This report is the first attempt to give a broad perspective on separate regions in Alberta. Alberta is not mature in terms of mineral aggregate: legislative procedures are incomplete, a resource inventory is not in place, and the industry and public concerns are still at a sparring stage. The mineral aggregate sector in Alberta is developing rapidly, and the next 10 years will be critical in the development of a philosophy and procedures that will guide mineral aggregate development for many decades.
The report includes a survey of producers to determine the size, value and nature of the industry in Alberta for 1991. Sand and gravel is produced, transported and used within various individual market regions. The greatest total consumption (production) is concentrated around Calgary and Edmonton. In Alberta, 4% of the producers mine 53% of the total production, and 66% of the provincial production comes from only 10% of the operators (those that mine more than 250,000 tonnes annually).
The mineral aggregate industry in Alberta comprises several thousand pits run by about 300 public and private sector producers. Total provincial production of sand and gravel in 1991 was 45,484,836 tonnes worth $163,226,689.00. This places Alberta fourth in total mineral aggregate production in Canada and second in sand and gravel production. The annual per capita consumption of mineral aggregate in Alberta for 1991 was 18.7 tonnes, considerably higher than the Canadian average of 10.4 tonnes.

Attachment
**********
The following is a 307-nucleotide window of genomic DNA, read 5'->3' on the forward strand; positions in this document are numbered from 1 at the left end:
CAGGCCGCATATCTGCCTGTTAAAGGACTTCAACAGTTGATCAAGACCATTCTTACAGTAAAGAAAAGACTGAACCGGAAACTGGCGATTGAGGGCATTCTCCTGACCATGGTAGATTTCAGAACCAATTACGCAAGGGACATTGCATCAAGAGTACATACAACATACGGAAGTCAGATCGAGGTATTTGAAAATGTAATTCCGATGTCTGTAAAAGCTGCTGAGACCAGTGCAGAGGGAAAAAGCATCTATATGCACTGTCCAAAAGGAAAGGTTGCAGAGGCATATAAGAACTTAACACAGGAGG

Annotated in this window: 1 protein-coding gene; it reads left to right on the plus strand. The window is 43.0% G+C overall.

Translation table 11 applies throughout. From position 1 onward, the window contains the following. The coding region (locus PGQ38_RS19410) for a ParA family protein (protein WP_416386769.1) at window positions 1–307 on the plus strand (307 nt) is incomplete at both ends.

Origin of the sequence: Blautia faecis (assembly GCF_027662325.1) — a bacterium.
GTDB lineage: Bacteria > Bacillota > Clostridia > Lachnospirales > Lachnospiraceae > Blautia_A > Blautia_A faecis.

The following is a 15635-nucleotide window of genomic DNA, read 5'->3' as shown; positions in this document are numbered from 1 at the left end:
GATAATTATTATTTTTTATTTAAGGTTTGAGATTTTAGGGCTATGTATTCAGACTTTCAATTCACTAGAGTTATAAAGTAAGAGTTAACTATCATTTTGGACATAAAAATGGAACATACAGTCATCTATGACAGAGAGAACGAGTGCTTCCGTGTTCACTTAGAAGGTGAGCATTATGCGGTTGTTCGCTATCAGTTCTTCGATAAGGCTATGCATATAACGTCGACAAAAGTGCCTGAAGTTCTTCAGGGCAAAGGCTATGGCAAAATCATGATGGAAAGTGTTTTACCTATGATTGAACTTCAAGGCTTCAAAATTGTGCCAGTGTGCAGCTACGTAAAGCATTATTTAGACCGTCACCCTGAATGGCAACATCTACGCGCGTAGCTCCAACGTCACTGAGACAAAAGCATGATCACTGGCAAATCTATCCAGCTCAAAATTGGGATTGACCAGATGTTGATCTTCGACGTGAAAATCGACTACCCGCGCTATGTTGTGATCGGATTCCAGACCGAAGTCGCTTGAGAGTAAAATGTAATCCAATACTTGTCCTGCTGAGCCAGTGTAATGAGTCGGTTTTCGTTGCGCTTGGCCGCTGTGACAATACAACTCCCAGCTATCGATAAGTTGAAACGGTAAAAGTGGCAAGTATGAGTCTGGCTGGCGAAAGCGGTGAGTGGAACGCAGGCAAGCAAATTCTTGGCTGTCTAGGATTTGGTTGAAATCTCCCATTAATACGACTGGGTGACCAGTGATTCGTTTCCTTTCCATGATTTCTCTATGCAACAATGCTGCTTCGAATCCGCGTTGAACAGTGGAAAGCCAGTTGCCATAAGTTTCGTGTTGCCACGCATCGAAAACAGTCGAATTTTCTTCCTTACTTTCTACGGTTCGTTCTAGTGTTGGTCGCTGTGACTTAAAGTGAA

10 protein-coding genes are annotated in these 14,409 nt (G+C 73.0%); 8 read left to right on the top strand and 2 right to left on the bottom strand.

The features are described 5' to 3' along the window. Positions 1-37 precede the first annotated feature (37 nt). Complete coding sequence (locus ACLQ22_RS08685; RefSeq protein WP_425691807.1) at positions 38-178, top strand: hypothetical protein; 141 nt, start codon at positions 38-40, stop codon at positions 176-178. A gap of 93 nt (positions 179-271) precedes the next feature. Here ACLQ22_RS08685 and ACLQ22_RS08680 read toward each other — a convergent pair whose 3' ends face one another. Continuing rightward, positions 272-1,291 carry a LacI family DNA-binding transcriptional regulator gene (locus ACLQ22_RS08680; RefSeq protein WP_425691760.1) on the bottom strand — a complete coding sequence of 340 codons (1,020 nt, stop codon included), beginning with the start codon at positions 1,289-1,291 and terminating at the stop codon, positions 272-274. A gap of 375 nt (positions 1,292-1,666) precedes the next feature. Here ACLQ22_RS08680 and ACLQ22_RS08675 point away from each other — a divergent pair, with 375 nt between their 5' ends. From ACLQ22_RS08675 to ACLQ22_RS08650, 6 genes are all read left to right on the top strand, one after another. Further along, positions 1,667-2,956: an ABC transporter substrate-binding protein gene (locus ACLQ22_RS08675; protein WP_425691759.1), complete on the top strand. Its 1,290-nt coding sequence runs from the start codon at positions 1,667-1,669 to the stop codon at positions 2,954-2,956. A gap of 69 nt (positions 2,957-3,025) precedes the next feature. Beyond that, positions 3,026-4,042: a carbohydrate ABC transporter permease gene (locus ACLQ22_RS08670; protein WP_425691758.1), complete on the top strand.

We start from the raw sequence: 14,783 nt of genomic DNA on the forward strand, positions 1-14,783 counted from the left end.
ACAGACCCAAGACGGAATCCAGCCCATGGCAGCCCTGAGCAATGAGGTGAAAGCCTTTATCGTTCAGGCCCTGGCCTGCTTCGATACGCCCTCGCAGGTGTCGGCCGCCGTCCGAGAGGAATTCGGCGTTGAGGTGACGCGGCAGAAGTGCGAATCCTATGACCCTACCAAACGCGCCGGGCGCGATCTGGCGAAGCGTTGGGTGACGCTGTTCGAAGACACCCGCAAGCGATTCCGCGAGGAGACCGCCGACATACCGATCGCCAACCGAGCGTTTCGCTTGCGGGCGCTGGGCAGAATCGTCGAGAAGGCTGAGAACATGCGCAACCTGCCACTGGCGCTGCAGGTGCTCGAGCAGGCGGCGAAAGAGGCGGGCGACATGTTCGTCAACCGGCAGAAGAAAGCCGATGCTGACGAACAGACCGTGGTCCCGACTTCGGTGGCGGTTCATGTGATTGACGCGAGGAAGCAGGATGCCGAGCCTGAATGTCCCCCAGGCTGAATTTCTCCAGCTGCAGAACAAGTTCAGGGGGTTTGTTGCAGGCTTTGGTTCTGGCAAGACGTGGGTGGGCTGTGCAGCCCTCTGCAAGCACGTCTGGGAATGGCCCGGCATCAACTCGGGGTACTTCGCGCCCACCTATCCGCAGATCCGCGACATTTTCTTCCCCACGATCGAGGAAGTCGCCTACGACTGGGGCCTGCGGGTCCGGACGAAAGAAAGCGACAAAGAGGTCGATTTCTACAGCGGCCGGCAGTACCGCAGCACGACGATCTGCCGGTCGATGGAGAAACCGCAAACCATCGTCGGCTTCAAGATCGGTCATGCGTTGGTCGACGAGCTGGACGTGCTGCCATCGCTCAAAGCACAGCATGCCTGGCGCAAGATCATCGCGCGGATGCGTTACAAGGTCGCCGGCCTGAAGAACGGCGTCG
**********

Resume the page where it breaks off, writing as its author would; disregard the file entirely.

It is essential to inventory our resources as most other provinces have done. There is no public accounting of mineral aggregate reserves. Although the amount of sand and gravel present apparently is vast, available reserves actually are much smaller and being consumed at twice the rate at which they are being discovered. No public mapping has taken place in Alberta for the last five years and existing resources are being removed from access through land use restrictions.
These resource data must be followed with a resource-conservation strategy that identifies those resources to be preserved for the future. It is essential to understand our demand and use for mineral aggregate. An annual survey of all producers should be undertaken by the province in sufficient detail to enable regional resource evaluation. Decisions on the development of deposits that will affect more than one jurisdiction should have input from the province to aid a municipality in its land-use decisions.
Edwards, W.A.D. (1995): Mineral aggregate commodity analysis; Alberta Energy, AE/AGS Open File Report 1995-08, 70 p.